seldom traveled path. I'm wondering what happened to the logging road...

Not looking too good....
Very muddy. Very slippery. And a long drop.

A few hundred feet down the shoreline you come to these fallen trees. There is
a FAINT trail on the other side of Alder Creek. And no sign of a continuing trail
on this side. The river is flowing very fast, looks deep and I'll bet that the
water is cold. That and the wet, mossy coating on the tree bridge convinced
me to turn back and do this another day. I'm 3.85 miles from the B&B Market.

It's supposed to be another 7 miles to the Scaponia Recreation Site and another
1/4 mile or so to Cater Road.

3/6/12 UPDATE: A local resident sent me some pictures of the equipment and material
being put in place to build a bridge over Alder Creek. This is a much needed
trail improvement...glad to see that the County was able to raise the funds for this

The bridge has been installed and it's a very nice bridge at that. For an update
click HERE.

The crossing is higher and longer than it looks on camera.

About a mile back, the CZ Trail crosses Walker Road. It's only a few hundred
yards up Walker Road from the Scappoose-Vernonia Highway to the trail. There is
ample parking for several vehicles on either side of the road and there aren't
any no parking signs up (yet).

For future reference, I will refer to this location as the Crown-Zellerbach
Walker Road Trailhead.

TPX file

December 23, 2010

I cheated a little and rode up to Cater Road and then backtracked to Alder Creek.
The creek crossing really was impossible unless you don't mind risking a plunge
into frigid water.

Here's a look at the tree bridge across Alder Creek from the other side.

It's maybe another 100 feet and the trail widens and is paved again.
I gotta wonder what happened to the road and bridge that the log trucks used..

This trail runs along a lot of private property. Here's an interesting bridge.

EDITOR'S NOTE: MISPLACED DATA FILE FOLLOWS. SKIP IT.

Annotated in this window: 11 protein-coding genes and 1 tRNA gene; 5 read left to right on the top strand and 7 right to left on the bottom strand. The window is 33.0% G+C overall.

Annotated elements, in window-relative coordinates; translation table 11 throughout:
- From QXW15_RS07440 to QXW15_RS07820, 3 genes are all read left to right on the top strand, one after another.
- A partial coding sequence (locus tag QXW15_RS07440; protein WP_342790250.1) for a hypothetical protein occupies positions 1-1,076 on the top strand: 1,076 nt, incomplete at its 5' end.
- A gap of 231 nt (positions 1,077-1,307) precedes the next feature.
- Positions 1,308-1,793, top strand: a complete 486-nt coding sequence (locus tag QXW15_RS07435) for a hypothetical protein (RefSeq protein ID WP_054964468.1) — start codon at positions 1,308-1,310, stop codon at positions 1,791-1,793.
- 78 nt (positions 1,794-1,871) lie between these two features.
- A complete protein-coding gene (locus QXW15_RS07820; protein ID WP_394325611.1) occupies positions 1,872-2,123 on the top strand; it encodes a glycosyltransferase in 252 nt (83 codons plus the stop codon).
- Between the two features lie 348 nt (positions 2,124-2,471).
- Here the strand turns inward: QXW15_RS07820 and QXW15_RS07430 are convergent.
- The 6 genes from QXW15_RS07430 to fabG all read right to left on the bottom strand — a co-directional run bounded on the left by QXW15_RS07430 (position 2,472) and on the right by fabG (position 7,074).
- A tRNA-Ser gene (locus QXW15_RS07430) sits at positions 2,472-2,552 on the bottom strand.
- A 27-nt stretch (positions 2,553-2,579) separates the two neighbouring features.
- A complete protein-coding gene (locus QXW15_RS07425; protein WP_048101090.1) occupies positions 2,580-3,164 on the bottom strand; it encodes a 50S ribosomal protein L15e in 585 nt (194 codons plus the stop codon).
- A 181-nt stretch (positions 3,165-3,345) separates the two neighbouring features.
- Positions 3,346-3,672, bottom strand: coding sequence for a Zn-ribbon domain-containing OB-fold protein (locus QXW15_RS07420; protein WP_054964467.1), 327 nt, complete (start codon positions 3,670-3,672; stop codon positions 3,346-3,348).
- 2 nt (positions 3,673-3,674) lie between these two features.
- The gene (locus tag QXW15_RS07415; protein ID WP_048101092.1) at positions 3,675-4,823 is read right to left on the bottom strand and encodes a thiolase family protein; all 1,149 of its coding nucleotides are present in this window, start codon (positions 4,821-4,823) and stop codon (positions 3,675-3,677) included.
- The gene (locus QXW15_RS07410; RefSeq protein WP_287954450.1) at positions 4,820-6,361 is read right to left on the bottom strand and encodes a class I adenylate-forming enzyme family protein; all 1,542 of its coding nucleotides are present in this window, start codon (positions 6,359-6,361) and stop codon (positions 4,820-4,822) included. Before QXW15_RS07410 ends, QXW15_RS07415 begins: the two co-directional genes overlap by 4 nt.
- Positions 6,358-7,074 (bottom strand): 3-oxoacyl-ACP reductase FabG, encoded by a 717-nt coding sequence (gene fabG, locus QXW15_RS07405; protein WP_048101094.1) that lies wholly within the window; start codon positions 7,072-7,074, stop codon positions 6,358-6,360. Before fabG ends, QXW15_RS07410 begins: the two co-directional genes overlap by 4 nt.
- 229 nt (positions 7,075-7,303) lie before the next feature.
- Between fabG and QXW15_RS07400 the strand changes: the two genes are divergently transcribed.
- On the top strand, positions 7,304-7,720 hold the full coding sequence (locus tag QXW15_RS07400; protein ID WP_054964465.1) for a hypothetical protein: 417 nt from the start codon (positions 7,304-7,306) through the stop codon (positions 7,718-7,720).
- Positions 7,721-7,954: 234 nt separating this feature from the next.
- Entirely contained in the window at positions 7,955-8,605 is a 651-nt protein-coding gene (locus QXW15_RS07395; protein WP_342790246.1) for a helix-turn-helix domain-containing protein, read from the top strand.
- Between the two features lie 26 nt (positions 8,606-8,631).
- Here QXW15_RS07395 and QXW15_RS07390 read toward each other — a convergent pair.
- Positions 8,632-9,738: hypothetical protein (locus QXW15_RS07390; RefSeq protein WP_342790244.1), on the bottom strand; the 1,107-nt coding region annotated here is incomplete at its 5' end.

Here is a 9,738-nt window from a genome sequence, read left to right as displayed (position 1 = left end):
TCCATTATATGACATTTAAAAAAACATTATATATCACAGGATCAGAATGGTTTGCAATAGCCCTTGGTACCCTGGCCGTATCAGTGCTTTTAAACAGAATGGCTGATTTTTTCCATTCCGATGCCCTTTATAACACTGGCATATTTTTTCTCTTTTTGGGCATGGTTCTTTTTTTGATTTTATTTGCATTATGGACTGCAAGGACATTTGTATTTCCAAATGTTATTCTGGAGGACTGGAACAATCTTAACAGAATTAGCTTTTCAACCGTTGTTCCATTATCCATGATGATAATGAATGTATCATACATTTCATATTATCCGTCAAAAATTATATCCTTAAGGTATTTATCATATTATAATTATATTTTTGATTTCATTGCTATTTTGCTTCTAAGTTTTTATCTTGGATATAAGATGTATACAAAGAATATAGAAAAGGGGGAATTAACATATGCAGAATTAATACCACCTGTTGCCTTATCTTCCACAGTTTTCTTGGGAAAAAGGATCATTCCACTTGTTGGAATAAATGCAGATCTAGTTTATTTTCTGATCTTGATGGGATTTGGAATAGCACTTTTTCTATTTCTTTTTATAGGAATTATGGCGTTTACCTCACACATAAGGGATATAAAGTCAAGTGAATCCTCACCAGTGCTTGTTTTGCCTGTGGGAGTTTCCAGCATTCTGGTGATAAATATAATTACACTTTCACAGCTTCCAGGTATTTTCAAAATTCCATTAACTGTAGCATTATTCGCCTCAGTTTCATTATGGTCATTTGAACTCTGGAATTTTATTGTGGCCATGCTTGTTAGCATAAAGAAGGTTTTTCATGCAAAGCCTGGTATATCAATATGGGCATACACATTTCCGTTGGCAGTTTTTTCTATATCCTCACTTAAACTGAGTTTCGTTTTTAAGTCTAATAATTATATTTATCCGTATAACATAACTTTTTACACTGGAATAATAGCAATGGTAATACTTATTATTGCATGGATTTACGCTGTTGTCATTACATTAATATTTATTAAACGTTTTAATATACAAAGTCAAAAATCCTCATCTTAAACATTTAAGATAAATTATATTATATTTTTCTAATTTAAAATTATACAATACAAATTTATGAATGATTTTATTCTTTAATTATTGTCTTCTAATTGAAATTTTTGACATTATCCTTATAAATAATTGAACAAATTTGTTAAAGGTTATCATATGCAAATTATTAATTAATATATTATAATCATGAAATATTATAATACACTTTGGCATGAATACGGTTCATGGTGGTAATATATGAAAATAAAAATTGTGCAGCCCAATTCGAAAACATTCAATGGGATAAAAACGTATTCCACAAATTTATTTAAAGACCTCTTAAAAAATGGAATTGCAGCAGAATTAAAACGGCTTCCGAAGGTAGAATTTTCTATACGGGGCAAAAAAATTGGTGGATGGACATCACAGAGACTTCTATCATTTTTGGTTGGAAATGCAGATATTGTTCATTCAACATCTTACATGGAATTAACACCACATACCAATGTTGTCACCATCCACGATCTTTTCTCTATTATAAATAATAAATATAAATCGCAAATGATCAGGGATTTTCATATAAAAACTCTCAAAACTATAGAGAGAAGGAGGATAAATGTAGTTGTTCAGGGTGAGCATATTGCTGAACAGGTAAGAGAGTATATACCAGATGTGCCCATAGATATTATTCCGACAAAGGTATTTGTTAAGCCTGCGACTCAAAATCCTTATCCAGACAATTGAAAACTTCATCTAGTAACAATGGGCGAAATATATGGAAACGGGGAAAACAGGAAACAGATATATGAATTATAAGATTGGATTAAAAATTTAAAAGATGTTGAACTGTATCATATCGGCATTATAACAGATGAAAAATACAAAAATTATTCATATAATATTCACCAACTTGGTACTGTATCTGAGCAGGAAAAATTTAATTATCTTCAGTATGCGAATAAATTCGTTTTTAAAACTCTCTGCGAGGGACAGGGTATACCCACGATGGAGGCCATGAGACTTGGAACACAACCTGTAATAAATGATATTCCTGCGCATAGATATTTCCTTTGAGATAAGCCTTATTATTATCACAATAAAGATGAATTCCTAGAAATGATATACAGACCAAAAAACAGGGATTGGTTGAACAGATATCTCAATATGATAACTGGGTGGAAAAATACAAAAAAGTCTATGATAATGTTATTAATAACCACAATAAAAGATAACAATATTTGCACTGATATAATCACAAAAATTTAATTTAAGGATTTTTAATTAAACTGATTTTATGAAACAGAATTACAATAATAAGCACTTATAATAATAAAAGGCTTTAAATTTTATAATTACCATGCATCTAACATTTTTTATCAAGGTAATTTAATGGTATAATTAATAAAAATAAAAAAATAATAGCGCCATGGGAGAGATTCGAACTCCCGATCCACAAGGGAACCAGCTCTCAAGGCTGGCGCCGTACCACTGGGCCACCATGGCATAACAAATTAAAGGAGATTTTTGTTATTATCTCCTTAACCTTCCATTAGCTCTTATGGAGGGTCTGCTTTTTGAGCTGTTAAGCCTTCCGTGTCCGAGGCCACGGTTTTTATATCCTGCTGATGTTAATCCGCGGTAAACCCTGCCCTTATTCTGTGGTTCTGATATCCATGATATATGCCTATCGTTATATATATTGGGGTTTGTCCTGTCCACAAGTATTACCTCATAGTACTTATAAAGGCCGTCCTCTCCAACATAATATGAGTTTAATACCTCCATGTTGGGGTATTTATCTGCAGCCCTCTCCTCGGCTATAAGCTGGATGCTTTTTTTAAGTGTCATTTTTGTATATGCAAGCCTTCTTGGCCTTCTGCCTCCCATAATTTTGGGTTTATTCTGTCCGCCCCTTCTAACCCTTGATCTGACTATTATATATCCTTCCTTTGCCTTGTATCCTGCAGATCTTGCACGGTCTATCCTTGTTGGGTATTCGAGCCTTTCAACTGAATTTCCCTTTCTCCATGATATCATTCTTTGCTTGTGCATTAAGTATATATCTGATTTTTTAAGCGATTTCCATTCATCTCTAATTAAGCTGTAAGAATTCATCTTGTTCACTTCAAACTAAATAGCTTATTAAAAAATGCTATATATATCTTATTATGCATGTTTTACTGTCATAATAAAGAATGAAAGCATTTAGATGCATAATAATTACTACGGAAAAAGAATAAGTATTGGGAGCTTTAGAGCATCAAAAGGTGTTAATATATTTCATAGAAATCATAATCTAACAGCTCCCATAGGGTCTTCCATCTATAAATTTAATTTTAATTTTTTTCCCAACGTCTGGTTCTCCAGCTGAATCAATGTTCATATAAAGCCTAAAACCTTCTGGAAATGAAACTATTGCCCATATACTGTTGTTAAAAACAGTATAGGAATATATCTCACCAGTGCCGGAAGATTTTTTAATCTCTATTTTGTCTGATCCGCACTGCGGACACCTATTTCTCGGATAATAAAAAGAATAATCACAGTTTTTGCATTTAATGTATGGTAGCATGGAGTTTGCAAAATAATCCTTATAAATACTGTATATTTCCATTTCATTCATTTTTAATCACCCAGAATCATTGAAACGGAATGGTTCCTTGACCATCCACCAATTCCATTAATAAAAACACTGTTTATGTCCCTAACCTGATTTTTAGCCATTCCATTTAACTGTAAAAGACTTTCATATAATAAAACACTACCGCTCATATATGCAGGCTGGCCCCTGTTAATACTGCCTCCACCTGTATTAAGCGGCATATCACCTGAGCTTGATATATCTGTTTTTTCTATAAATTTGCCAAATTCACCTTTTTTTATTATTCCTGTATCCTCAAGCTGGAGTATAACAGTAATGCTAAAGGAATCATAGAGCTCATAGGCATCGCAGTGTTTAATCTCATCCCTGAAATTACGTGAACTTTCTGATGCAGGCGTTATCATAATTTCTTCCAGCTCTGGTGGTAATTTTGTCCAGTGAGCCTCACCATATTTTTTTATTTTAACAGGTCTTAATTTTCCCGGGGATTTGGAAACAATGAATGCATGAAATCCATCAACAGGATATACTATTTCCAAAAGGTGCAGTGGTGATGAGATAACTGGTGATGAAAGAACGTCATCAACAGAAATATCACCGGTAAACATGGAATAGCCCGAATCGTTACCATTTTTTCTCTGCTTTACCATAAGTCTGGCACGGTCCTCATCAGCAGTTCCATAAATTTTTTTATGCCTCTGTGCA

Cater Road has a couple of very small areas for parking but there are better
trailheads further down The Scappoose-Vernonia Highway.

I think this is Cedar Creek... it's also roaring with flood water.

It's well compacted gravel for the next 6 miles of this segment and beyond.

You're still only feet from the highway but that will change in a couple of miles.

There's room for several cars at the Hale Road "trailhead".

There's some interesting buildings along this stretch. This looks like it used
to be a school of some sort. I'd love to get some pictures of these structures
when they were new[er].

Chapman Grange Road (not Chapman Road which is up the highway a short way)
has ample parking for several horse trailers. This is the last "trailhead"
parking opportunity for quite a ways. There is a tiny amount of parking at
Chapman Road but you need to be careful not to block access to the utility boxes.

The trail becomes and stays quite a bit wider from this point on.

Possibly for power company service truck access....

There's some nice homesteads along this stretch.

And some not so nice....

As well as some downright unfriendly ones....

This gate means that's it for Equestrians.

Not much in the way of trail maintenance going on out this way.

Getting up near the summit.

This point is about 14 miles from Chapman Landing.

There's no road signs but this turnout is 10 miles from Route 30 on the left side.
I think this is Pisgah Lookout Road.

It's supposed to be just another 4 miles or so to the end of this trail.
BELOW: The trail is on the other side of those boulders.

ABOVE: The Crown-Zellerbach trail actually goes under the Scappoose Vernonia Highway
at the wooden tressel in the previous picture. This bridge marks the summit of the
Coast Range Divide.

I am still in search of information and photo opportunities regarding the railroad
logging operations done in this area. Brian McCamish has an excellent web site

When I complete this trail guide for the Crown Zellerbach Linear Park trail, I will
attempt to locate and document as much as I can about the old railroad line here.

A fairly complete documentary on Shay Locomotives can be found at

TPX File

Part two - Nehalem Divide Summit to Pittsburg.